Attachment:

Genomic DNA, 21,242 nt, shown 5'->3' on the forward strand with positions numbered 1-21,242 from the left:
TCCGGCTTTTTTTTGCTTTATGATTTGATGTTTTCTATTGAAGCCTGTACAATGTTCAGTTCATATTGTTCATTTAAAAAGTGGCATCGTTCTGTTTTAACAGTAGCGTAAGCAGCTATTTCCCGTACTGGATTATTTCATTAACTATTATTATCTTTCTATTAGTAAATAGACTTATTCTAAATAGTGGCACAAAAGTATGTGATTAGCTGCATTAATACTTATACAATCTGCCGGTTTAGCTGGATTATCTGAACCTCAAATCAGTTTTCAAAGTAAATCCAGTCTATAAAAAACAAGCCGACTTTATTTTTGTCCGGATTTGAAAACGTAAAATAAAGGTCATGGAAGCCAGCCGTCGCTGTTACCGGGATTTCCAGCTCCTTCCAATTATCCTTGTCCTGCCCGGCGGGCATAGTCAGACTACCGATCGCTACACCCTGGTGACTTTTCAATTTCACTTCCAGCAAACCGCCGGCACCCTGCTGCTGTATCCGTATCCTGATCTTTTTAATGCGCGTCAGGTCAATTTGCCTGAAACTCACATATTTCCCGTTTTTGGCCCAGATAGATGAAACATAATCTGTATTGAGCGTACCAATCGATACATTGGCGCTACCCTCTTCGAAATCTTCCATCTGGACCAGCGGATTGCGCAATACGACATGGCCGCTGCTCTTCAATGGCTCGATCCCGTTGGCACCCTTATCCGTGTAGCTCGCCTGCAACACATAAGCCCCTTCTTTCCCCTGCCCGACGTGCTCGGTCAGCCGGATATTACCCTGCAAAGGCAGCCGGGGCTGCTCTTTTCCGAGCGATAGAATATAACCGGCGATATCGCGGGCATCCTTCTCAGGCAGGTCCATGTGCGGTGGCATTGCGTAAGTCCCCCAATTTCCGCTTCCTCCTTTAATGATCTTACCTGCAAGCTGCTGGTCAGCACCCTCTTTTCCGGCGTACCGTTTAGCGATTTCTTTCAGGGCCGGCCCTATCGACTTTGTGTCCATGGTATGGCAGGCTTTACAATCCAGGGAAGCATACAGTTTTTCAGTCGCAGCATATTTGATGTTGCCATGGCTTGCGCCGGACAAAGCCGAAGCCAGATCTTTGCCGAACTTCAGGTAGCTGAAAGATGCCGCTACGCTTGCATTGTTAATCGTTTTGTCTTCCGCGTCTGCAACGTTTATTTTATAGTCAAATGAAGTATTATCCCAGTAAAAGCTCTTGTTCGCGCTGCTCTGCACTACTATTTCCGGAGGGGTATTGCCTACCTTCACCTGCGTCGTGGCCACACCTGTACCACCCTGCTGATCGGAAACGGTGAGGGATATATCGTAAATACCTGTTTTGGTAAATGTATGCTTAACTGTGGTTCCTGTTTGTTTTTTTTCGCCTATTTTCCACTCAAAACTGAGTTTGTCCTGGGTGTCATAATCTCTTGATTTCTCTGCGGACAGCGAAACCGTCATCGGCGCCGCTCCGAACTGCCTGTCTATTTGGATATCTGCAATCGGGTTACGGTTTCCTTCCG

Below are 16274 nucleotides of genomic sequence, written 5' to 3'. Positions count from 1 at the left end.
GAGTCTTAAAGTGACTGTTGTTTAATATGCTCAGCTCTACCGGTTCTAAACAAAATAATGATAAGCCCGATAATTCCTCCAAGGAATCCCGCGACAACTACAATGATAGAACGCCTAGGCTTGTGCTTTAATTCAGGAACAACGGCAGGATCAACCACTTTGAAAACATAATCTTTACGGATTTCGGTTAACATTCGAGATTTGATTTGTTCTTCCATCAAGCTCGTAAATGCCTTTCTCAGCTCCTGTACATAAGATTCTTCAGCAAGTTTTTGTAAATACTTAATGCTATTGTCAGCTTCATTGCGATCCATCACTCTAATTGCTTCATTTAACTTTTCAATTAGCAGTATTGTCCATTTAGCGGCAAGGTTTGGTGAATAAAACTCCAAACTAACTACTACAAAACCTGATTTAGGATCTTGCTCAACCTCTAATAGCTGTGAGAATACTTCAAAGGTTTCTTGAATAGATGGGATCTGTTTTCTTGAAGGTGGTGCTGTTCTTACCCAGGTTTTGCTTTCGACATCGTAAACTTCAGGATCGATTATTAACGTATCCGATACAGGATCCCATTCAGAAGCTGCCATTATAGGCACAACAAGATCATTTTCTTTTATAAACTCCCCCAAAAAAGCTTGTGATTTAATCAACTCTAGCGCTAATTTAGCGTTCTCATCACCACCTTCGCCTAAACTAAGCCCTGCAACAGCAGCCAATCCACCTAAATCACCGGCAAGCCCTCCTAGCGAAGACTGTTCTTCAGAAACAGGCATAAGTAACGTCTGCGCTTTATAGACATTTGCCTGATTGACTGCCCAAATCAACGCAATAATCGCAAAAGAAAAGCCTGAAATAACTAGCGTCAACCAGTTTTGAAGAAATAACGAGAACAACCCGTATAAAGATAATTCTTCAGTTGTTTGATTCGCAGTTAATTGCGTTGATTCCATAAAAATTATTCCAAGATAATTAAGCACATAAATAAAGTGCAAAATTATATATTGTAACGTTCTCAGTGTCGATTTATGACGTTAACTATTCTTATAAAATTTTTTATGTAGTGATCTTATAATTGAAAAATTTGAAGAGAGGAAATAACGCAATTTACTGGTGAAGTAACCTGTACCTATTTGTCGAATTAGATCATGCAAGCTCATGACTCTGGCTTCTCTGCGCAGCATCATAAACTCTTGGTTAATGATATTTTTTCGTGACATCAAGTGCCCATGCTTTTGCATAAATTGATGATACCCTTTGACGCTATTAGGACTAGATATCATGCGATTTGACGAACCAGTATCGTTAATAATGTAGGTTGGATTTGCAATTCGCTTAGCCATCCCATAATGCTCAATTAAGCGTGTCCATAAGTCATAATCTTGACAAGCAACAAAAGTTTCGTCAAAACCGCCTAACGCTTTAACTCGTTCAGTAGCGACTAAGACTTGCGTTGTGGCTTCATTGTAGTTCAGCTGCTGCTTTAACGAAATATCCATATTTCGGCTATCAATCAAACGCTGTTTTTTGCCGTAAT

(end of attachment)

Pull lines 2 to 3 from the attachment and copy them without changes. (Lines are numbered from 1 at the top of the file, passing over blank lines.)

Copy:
TCCGGCTTTTTTTTGCTTTATGATTTGATGTTTTCTATTGAAGCCTGTACAATGTTCAGTTCATATTGTTCATTTAAAAAGTGGCATCGTTCTGTTTTAACAGTAGCGTAAGCAGCTATTTCCCGTACTGGATTATTTCATTAACTATTATTATCTTTCTATTAGTAAATAGACTTATTCTAAATAGTGGCACAAAAGTATGTGATTAGCTGCATTAATACTTATACAATCTGCCGGTTTAGCTGGATTATCTGAACCTCAAATCAGTTTTCAAAGTAAATCCAGTCTATAAAAAACAAGCCGACTTTATTTTTGTCCGGATTTGAAAACGTAAAATAAAGGTCATGGAAGCCAGCCGTCGCTGTTACCGGGATTTCCAGCTCCTTCCAATTATCCTTGTCCTGCCCGGCGGGCATAGTCAGACTACCGATCGCTACACCCTGGTGACTTTTCAATTTCACTTCCAGCAAACCGCCGGCACCCTGCTGCTGTATCCGTATCCTGATCTTTTTAATGCGCGTCAGGTCAATTTGCCTGAAACTCACATATTTCCCGTTTTTGGCCCAGATAGATGAAACATAATCTGTATTGAGCGTACCAATCGATACATTGGCGCTACCCTCTTCGAAATCTTCCATCTGGACCAGCGGATTGCGCAATACGACATGGCCGCTGCTCTTCAATGGCTCGATCCCGTTGGCACCCTTATCCGTGTAGCTCGCCTGCAACACATAAGCCCCTTCTTTCCCCTGCCCGACGTGCTCGGTCAGCCGGATATTACCCTGCAAAGGCAGCCGGGGCTGCTCTTTTCCGAGCGATAGAATATAACCGGCGATATCGCGGGCATCCTTCTCAGGCAGGTCCATGTGCGGTGGCATTGCGTAAGTCCCCCAATTTCCGCTTCCTCCTTTAATGATCTTACCTGCAAGCTGCTGGTCAGCACCCTCTTTTCCGGCGTACCGTTTAGCGATTTCTTTCAGGGCCGGCCCTATCGACTTTGTGTCCATGGTATGGCAGGCTTTACAATCCAGGGAAGCATACAGTTTTTCAGTCGCAGCATATTTGATGTTGCCATGGCTTGCGCCGGACAAAGCCGAAGCCAGATCTTTGCCGAACTTCAGGTAGCTGAAAGATGCCGCTACGCTTGCATTGTTAATCGTTTTGTCTTCCGCGTCTGCAACGTTTATTTTATAGTCAAATGAAGTATTATCCCAGTAAAAGCTCTTGTTCGCGCTGCTCTGCACTACTATTTCCGGAGGGGTATTGCCTACCTTCACCTGCGTCGTGGCCACACCTGTACCACCCTGCTGATCGGAAACGGTGAGGGATATATCGTAAATACCTGTTTTGGTAAATGTATGCTTAACTGTGGTTCCTGTTTGTTTTTTTTCGCCTATTTTCCACTCAAAACTGAGTTTGTCCTGGGTGTCATAATCTCTTGATTTCTCTGCGGACAGCGAAACCGTCATCGGCGCCGCTCCGAACTGCCTGTCTATTTGGATATCTGCAATCGGGTTACGGTTTCCTTCCG

Below are 16274 nucleotides of genomic sequence, written 5' to 3'. Positions count from 1 at the left end.